If you’ve been in PR or marketing long enough—you understand that you have finite moments in your career that can serve or sabotage your success. And you know it’s up to you to get a seat at the executive table, acquire the resources you need to be successful and demonstrate ROI.
The fact of the matter is—the stakes are just higher for PR & marketing pros.
Take CMOs for example. A study from CMO.com showed that the average tenure of a CMO is 45 months or four years, roughly half that of an average CEO’s tenure (Douglas 2014). This gives each CMO and his or her staff a few critical chances to make a significant impact, or risk being replaced.
So, why exactly is there such a massive divide between CMOs and CEOs? Statistics from Chief Executive.net state that, overall, “80% of CEOs claim they have lost trust in their marketers, and this has resulted in Chief Marketing Officers (CMOs) losing a seat at the strategic table, often ranking lower in title and stature and having a reduced scope of responsibility.” The website also states that “because of the lack of trust in their marketers, CEOs have stopped imposing Key Performance Objectives (KPOs) and Key Performance Indicators (KPIs) for marketers” (Whitler 2013).
Why is there this level of distrust? It seems to be a vicious cycle of executives with little experience in marketing and communications, asking their marketing and PR teams to do something based on a “hunch” and then requesting metrics that prove how the campaign went. All the while, you knew this strategy wouldn’t work and you knew you were wasting time pulling metrics on something that shouldn’t have even been done in the first place.
We’ve all heard the classic “I want this to go viral. Make it happen.” Or even worse, “I want us to be on the front page of the New York Times and this awesome (but totally boring) campaign is just the thing to get us there. You can do this with the same budget, right?”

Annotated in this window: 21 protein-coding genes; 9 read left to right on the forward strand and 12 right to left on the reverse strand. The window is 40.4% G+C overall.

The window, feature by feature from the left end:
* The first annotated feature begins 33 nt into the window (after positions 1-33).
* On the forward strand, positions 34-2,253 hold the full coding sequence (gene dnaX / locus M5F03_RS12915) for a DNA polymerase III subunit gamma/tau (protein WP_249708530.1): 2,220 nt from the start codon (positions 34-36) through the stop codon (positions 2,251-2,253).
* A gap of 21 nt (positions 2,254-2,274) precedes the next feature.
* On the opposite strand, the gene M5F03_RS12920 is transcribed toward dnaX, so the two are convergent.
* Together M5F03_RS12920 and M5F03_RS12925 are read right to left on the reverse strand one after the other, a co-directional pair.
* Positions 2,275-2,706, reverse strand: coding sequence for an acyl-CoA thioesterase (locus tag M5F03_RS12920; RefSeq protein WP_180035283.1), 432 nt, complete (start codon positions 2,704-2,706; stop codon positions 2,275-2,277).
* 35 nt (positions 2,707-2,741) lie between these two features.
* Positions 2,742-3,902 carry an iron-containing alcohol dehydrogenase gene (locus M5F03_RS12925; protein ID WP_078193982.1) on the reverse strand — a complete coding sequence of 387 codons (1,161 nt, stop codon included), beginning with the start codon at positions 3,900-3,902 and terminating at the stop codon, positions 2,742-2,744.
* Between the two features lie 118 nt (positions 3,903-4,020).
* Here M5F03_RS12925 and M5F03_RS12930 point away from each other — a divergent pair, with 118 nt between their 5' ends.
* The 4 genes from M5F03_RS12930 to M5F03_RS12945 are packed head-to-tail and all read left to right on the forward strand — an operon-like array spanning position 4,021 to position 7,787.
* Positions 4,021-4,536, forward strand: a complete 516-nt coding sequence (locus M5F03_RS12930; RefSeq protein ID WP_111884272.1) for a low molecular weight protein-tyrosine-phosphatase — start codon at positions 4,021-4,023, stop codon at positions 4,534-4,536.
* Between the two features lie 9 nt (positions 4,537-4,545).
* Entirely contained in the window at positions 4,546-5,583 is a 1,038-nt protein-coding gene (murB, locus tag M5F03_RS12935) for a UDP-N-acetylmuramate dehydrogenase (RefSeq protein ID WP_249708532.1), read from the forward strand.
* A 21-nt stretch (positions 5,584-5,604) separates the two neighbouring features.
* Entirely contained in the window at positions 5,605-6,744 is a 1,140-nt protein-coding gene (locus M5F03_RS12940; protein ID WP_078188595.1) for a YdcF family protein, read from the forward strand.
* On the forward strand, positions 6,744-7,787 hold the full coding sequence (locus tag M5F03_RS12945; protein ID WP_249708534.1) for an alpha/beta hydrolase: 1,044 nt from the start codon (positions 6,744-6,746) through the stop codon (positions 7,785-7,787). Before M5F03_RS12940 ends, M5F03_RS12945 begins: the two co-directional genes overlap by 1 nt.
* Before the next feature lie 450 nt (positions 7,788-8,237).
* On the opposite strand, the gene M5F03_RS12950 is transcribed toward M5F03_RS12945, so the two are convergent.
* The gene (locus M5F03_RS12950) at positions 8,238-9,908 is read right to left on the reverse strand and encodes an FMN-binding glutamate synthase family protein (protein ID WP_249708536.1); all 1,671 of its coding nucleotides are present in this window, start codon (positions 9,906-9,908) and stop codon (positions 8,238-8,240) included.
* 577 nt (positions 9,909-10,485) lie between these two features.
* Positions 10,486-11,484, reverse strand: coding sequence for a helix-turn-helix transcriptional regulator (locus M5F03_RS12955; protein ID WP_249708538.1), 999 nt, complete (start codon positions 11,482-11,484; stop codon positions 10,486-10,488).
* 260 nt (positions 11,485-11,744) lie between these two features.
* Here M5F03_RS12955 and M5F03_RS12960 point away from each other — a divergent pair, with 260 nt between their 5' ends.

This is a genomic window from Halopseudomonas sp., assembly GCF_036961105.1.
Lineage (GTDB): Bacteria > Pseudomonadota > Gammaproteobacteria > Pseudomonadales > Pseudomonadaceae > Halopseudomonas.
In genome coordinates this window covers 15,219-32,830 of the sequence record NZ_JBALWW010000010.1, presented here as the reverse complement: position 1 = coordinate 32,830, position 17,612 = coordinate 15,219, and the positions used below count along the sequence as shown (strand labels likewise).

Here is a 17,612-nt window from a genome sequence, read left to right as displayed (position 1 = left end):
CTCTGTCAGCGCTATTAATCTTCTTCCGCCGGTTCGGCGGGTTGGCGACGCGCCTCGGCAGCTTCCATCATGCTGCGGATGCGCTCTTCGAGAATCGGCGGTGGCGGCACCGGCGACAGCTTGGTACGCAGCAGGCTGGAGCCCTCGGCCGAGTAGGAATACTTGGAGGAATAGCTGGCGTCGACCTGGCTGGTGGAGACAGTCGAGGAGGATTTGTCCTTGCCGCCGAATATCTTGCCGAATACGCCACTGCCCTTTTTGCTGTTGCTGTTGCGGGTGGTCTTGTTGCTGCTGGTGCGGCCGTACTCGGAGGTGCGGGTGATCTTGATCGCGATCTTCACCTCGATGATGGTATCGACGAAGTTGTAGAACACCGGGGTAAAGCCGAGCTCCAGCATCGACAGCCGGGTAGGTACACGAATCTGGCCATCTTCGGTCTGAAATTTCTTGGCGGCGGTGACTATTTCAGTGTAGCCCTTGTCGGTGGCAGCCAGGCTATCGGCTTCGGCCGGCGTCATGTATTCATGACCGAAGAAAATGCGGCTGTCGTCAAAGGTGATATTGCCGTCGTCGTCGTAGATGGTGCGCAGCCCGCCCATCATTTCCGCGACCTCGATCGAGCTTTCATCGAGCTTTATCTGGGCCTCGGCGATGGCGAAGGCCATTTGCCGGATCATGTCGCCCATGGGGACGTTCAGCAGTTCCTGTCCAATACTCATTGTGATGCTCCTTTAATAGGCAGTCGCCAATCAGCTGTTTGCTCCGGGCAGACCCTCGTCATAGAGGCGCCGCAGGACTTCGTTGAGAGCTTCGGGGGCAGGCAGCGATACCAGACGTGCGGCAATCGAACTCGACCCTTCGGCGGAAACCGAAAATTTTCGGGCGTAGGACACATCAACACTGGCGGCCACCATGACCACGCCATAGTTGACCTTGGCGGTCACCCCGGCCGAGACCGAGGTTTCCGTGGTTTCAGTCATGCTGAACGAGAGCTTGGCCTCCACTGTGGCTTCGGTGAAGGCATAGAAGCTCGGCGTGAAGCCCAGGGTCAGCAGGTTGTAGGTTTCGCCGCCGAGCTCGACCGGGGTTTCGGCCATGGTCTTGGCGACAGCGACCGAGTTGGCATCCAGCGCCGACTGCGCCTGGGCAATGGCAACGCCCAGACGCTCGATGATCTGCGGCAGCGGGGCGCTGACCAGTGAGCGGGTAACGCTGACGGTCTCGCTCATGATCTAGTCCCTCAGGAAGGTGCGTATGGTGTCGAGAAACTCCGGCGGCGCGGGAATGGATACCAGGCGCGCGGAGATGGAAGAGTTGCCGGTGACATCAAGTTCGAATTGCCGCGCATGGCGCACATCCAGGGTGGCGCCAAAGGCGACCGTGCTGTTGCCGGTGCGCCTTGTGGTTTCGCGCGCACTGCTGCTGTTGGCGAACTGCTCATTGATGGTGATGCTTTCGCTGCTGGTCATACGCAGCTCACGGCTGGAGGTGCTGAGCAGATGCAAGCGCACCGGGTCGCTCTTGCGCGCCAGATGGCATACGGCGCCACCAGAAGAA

These initiatives are such a time suck that they leave us unable to actually do the important work that matters. I’ve heard some of the best CMOs in the world complain about this problem. It is a constant balance to get the good ideas to rise to the top, while managing the expectations of executives who think they know how to do PR and marketing.
I often hear people talk about getting PR a seat at the illusive “strategic table.” But, I believe that we need to take a few steps back to see what is really going on.
The funny thing is, you’ve probably never been called into a meeting with the CFO to talk about how he or she manages the company’s finances. And how many brainstorming meetings have you been in with the COO to discuss operations and how to improve them? That’s right, quarter past never. Yet, whenever a CMO, senior-level PR professional or a marketer comes up with a new concept or initiative, we need to gain buy-in from executives who have little to no experience in our field but consider marketing “fun.”
So how can you make executives understand our importance? How do you convince them that you have the power to generate and execute perception-changing ideas that will affect bottom-line results? You need make yourself indispensable. How? By only selecting campaigns and ideas that will lead to real behavior change. Not campaigns that distract from your company or organizations core mission. It’s riskier, but the results are easier to measure. And if you are going to get fired anyway, why not?
While we all want to be likeable – we’re in PR for a reason — we still need to provide critical feedback to executives. We can no longer let hunches slip through the cracks. It’s not just the executives. You may be guilty of this too.
Cue the latest round of ambulance chasing. Just a few weeks ago, several top-tier companies tried to jump on #thedress hashtag including Zyrtec, Ram Trucks, Crest White Strips and countless others. These brands were looking to get a quick “zing” while everyone was buzzing about it. Something they could take back to their bosses and say “look at how much attention we got?” But where does that get you in one year, two years or even four years?
Did these brands spend hours thinking up the perfect tweet in hopes of getting more than a few hundred retweets? Probably – and they likely have little to any ROI to show for the time spent trying to insert their brands in that real-time opportunity. This type of quick win is sure to show a few good short-term metrics, but in a year if sales haven’t moved and perception hasn’t changed, the small win will never matter. No wonder why CMOs are the first on the chopping block.
When you start looking at your marketing and PR campaigns more critically, you might be less popular, but won’t be doomed to fail.
Guest contributor Adele Cehrs is CEO of Epic. If you’re looking for more examples, case studies and best practices check out her latest book on PR strategy: SPIKE Your Brand .